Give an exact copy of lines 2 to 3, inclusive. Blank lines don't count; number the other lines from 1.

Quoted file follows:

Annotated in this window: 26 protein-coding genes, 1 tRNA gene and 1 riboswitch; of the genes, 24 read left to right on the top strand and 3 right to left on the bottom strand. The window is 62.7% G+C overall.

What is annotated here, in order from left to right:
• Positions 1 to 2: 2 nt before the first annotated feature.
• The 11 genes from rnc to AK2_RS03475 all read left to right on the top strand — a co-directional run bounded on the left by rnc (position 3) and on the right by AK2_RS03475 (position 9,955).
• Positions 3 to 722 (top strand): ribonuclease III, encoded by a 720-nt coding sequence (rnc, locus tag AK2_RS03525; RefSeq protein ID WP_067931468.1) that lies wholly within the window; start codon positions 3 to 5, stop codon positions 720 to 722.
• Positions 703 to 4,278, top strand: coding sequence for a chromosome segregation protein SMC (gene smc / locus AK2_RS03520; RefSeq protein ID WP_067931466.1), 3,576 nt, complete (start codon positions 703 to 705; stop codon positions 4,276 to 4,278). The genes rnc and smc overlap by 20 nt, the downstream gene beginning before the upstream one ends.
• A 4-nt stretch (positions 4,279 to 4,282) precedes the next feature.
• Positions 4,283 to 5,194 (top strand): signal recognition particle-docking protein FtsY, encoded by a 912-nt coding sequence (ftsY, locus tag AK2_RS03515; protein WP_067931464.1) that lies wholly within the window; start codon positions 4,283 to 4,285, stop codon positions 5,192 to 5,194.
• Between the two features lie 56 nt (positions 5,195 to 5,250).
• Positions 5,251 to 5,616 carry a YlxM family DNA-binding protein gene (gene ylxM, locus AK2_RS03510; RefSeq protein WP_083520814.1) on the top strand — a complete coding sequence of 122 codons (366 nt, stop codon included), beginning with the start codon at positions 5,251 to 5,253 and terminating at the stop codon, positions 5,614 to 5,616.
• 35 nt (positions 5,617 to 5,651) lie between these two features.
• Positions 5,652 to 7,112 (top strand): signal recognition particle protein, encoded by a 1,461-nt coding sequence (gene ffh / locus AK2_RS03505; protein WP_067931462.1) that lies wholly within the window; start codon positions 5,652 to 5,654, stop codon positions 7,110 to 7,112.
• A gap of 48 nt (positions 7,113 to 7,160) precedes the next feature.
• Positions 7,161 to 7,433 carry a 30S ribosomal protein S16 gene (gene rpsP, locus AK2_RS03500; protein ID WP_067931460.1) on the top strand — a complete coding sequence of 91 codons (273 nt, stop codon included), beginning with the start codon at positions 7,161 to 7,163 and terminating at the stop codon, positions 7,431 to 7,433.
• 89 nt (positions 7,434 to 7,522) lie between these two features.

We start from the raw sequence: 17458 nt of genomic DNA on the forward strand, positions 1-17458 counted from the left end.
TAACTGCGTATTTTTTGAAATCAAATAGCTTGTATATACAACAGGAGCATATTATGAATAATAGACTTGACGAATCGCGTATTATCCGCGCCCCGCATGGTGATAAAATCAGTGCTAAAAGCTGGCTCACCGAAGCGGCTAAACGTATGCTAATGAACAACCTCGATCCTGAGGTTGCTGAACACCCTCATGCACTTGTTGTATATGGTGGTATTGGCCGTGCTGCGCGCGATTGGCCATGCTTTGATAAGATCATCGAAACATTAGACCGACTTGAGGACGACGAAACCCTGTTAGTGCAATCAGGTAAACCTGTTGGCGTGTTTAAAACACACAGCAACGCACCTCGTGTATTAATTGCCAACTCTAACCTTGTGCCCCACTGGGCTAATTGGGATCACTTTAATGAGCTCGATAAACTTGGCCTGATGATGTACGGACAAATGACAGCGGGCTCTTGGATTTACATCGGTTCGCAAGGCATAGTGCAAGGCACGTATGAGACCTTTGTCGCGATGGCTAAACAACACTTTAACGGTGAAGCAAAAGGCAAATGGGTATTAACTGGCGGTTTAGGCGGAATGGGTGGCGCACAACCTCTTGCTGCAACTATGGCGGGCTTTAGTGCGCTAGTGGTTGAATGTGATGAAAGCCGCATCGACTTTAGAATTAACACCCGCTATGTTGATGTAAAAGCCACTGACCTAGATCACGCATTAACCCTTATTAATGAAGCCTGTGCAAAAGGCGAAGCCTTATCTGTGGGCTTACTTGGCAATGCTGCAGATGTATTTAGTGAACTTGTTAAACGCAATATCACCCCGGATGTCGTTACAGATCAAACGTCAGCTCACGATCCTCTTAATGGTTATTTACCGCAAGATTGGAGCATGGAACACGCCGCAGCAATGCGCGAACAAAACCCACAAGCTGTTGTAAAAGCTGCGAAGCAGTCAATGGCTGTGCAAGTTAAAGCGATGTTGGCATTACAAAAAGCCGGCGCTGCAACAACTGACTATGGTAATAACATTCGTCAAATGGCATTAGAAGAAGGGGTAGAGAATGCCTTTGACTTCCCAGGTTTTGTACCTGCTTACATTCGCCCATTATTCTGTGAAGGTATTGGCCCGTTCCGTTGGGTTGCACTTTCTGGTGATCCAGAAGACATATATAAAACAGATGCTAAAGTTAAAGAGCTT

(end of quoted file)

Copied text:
What is annotated here, in order from left to right:
• Positions 1 to 2: 2 nt before the first annotated feature.